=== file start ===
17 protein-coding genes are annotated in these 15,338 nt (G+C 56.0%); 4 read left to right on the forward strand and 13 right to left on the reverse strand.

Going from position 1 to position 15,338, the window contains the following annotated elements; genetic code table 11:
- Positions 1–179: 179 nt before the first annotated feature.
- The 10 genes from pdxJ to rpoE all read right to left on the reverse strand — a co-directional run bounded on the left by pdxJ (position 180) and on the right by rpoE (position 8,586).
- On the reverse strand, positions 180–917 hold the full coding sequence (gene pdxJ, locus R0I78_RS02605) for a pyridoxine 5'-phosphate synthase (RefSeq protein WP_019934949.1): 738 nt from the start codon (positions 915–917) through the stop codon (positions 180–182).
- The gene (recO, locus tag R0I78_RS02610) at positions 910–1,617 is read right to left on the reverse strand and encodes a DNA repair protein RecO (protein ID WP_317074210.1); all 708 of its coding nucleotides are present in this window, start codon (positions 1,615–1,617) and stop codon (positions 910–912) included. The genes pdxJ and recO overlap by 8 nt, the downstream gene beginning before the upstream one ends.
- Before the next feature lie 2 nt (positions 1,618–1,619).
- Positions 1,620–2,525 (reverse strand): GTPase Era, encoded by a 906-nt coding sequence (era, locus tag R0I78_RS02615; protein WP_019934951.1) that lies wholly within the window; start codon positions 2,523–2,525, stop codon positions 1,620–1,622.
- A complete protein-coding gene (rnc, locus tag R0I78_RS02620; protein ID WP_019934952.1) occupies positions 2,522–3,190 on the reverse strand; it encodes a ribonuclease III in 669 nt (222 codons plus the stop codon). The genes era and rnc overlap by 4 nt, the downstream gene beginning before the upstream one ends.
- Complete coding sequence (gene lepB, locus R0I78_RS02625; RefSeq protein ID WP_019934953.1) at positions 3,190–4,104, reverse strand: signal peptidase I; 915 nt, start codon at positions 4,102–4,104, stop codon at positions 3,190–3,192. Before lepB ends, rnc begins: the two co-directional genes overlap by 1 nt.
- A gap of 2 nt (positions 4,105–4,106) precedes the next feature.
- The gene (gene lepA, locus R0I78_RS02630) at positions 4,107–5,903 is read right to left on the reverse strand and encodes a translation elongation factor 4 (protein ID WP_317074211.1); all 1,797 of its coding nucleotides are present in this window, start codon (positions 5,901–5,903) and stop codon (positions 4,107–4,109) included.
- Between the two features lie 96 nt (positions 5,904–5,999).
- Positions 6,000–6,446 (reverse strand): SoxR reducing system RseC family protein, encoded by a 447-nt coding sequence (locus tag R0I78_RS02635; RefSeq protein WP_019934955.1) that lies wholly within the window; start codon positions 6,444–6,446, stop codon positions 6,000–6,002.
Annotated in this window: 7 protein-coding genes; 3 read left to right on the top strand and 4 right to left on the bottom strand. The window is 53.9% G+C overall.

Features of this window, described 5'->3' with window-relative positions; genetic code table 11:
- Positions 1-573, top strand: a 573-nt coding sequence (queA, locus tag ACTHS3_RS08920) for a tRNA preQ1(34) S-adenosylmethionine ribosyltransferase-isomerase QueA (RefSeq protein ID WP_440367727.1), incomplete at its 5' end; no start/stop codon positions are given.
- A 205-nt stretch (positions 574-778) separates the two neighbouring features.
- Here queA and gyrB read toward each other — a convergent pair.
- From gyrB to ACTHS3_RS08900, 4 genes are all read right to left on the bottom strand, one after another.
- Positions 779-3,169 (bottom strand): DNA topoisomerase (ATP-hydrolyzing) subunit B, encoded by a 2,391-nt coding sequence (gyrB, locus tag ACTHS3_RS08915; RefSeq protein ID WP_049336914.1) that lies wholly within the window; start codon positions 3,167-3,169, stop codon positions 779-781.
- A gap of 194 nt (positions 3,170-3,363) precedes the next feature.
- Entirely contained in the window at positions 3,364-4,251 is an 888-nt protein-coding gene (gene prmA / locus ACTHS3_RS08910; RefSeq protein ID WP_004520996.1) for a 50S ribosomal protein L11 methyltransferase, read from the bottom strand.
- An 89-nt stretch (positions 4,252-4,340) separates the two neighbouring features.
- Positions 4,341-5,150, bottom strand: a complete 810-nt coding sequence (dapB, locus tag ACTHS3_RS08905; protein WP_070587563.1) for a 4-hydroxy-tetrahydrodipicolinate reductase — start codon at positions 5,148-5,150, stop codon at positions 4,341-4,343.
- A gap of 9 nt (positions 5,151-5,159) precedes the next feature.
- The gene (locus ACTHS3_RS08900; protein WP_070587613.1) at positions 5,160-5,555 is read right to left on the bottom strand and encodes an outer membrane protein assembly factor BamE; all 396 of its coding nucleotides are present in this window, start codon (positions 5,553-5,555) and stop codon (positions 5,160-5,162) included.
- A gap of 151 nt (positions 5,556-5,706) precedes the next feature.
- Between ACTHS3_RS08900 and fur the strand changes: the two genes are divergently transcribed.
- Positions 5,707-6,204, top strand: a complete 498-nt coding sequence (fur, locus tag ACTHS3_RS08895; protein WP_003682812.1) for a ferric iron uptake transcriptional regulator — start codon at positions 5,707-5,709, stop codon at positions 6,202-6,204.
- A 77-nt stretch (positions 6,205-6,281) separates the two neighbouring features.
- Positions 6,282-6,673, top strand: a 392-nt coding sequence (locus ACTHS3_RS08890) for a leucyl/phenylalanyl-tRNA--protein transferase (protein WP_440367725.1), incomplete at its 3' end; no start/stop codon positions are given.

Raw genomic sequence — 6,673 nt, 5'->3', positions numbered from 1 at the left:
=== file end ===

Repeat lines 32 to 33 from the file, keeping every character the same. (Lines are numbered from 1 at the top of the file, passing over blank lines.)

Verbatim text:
- Positions 6,282-6,673, top strand: a 392-nt coding sequence (locus ACTHS3_RS08890) for a leucyl/phenylalanyl-tRNA--protein transferase (protein WP_440367725.1), incomplete at its 3' end; no start/stop codon positions are given.

Raw genomic sequence — 6,673 nt, 5'->3', positions numbered from 1 at the left: